Food & Recipes

Junior Mints Is in Trouble for Under-Filling Boxes


Tired of buying potato chip bags filled with air and candy boxes that are nearly empty? Take a page from the playbook of Biola Daniel, a Manhattan woman who said she felt “cheated” after buying a 3.5 ounce package of Junior Mints only to discover the candy filled just 57 percent of the box.

Instead of complaining about it, Daniel decided to get even — with a lawsuit. Earlier this month, Daniel filed a class-action lawsuit in federal court claiming that the Tootsie Roll Industries (aka the maker of Junior Mints) is deceiving shoppers by using disproportionately-large boxes.

Junior Mint Lawsuit

(Photo Credit: U.S. District Court)

“The size of the product’s boxes in comparison to the volume of the candy contained therein makes it appear to plaintiff and class members that they are buying more than what is actually being sold,” Daniel said in the 36-page suit filed this week in U.S. District Court in New York City. “Plaintiff and class members are denied the benefit of their bargain because they pay for full boxes of the product but actually receive far less.”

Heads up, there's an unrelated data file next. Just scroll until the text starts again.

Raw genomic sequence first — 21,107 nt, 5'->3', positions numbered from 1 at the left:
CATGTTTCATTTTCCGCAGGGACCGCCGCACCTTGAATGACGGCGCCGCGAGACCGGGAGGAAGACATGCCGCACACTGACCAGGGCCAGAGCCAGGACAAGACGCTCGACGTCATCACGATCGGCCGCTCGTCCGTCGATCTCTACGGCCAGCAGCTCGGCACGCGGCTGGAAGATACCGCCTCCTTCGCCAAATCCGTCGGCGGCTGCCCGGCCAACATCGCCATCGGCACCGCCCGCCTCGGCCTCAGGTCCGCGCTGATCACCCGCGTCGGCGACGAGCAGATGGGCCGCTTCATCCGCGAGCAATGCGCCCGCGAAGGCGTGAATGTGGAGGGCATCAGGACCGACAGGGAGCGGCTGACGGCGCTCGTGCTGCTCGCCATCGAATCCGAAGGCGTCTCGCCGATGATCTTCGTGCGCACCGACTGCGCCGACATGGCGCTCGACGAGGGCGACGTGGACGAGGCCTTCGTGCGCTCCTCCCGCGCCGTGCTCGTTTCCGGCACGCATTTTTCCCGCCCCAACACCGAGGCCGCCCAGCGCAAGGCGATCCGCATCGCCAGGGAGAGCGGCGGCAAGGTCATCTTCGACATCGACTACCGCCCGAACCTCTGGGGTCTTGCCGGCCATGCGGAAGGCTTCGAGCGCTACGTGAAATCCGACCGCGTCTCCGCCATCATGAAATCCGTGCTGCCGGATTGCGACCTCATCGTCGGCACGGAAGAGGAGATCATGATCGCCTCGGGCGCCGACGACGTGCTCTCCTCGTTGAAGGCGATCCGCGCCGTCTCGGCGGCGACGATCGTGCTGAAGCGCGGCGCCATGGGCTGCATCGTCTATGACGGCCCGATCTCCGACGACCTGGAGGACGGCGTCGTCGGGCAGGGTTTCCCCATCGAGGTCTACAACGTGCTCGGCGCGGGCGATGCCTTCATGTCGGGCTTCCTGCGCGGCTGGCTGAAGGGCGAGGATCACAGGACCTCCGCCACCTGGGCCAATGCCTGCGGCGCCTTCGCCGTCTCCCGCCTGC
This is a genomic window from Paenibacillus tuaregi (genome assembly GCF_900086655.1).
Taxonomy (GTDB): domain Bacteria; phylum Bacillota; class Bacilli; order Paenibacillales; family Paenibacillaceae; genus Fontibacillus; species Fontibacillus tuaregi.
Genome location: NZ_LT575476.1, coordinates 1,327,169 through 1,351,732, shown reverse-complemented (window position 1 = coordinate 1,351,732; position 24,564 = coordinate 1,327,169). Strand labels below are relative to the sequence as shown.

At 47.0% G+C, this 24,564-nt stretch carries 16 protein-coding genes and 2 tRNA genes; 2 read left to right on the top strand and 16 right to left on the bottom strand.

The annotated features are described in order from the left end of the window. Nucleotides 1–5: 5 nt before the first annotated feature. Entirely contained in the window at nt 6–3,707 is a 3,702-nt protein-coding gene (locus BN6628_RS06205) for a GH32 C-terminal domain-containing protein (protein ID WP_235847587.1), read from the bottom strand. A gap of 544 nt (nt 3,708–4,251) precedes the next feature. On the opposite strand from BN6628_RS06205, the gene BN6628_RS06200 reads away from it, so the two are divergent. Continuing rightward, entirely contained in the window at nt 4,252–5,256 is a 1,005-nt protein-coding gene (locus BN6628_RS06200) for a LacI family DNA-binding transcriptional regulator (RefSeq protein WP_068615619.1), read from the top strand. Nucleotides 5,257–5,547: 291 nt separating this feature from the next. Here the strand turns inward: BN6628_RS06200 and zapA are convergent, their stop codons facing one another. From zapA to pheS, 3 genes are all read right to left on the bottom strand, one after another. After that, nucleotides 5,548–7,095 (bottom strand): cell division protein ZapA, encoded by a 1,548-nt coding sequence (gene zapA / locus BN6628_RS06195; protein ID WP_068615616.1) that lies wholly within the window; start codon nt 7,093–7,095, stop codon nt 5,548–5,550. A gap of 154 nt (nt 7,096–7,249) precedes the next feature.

Apparently, Daniel bought her displeasing box of candy at a Duane Reade pharmacy on 125th Street, in Manhattan, New York, on September 23 for $1.49. She claims that the box “contained approximately 40 percent non-functional slack-fill.”

The suit claims that there is a “significant” amount of packaged air in Junior Mints compared to other candies like Milk Duds — which has 23 percent of “slack-fill” — and Good & Plenty, which has just 12 percent “slack-fill.”

If you’re a candy lover, and you have similar feelings as Daniel, you might want to jump on the complaint train. This is a class-action suit, which means other plaintiffs have the option to join the claim. Who knows? You might win a lifetime supply of Junior Mints!

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